Chapter 5, Mobile Management, discusses the mobile management capabilities of VMware Horizon Workspace 1.5, including configuration, device enrollment, and how to entitle users to mobile applications.

Chapter 6, Integrating ThinApp Packages, will look at how to manage Windows-based applications using VMware ThinApp.

Chapter 7, Horizon View Integration, will talk about how to integrate Horizon View so that the users can access their virtual desktop directly from their Workspace.

Chapter 8, Troubleshooting, will cover the most common issues that come up during the installation and configuration of Horizon Workspace.

Appendix, Useful Links, provides a number of useful links for additional information and references used in this book.

What you need for this book

To get the most out of this book, you should have some experience of working as an IT administrator with skills and knowledge on building and designing end user environments, and have an understanding of the challenges faced by users.

Throughout the book, you have the opportunity to follow step-by-step practical guides in deploying Horizon Workspace and its key features and functionalities in a lab environment. If you want to work through the practical examples, you will need the following infrastructure:

  • 1 vCenter Server

  • 1 ESXi host server with:

    • A minimum of 8 cores

    • 16 GB RAM

    • 500 GB of local or SAN-attached storage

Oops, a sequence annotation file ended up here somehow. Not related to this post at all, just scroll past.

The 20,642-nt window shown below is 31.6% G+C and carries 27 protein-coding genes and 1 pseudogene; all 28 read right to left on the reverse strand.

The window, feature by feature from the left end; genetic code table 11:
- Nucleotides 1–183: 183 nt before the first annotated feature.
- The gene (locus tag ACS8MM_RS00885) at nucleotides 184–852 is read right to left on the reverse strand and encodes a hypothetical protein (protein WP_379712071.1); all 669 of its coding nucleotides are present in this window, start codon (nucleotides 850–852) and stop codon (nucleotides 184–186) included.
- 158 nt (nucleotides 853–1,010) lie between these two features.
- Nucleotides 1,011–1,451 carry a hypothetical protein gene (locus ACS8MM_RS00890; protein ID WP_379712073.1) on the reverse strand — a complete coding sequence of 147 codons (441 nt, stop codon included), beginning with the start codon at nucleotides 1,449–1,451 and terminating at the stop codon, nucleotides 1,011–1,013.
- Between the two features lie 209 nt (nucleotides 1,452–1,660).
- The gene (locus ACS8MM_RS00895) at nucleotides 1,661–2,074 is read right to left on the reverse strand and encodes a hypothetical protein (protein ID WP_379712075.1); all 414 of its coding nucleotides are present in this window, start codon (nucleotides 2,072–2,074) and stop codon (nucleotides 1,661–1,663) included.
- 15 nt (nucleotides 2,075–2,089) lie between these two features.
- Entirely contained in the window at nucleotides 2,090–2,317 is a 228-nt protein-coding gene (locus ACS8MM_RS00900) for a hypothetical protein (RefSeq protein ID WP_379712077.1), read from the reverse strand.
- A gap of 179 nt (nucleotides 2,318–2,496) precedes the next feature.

• Windows Server 2008 R2 Active Directory with DNS configured

  • VMware Horizon Suite, which offers the following components:

    • Horizon Workspace 1.5

    • Horizon View 5.3

    • ThinApp (packages created for Horizon Workspace)

  • developer account (required for SaaS integration)

  • iOS Device (iPhone or iPad)

  • Android smartphone (VMware Ready device and/or Android device)

Who this book is for

This book is aimed at IT professionals who are relatively new to the Horizon Workspace product, looking to understand the technology at a deeper level and how it will help deliver end-user environments. It will explain how the technology works, how to set it up, and then how to get started with deploying and managing the key features and functionalities.

It will guide you through the best practices in designing a Horizon Workspace solution, both for production installations and in proof of concept and pilot environments.

At the end of this book, you will have built the skills and knowledge to design, configure, install, and manage a Horizon Workspace infrastructure to deliver the tools a user needs to get their job done.


In this book, you will find a number of styles of text that distinguish between different kinds of information. Here are some examples of these styles, and an explanation of their meaning.

Code words in text are shown as follows: "Log in to Horizon Workspace using testuser2, as shown in the following screenshot:"

Any command-line input or output is written as follows:

VMware-Horizon -Workspace-1.x.x-XXXX.exe /v ENABLE_DATA=0

New terms and important words are shown in bold. Words that you see on the screen, in menus or dialog boxes for example, appear in the text like this: "If something is not correct or you need to make a change later, simply click on Edit to change the settings."


Warnings or important notes appear in a box like this.


Tips and tricks appear like this.

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To send us general feedback, simply send an e-mail to , and mention the book title via the subject of your message. If there is a topic that you have expertise in and you are interested in either writing or contributing to a book, see our author guide on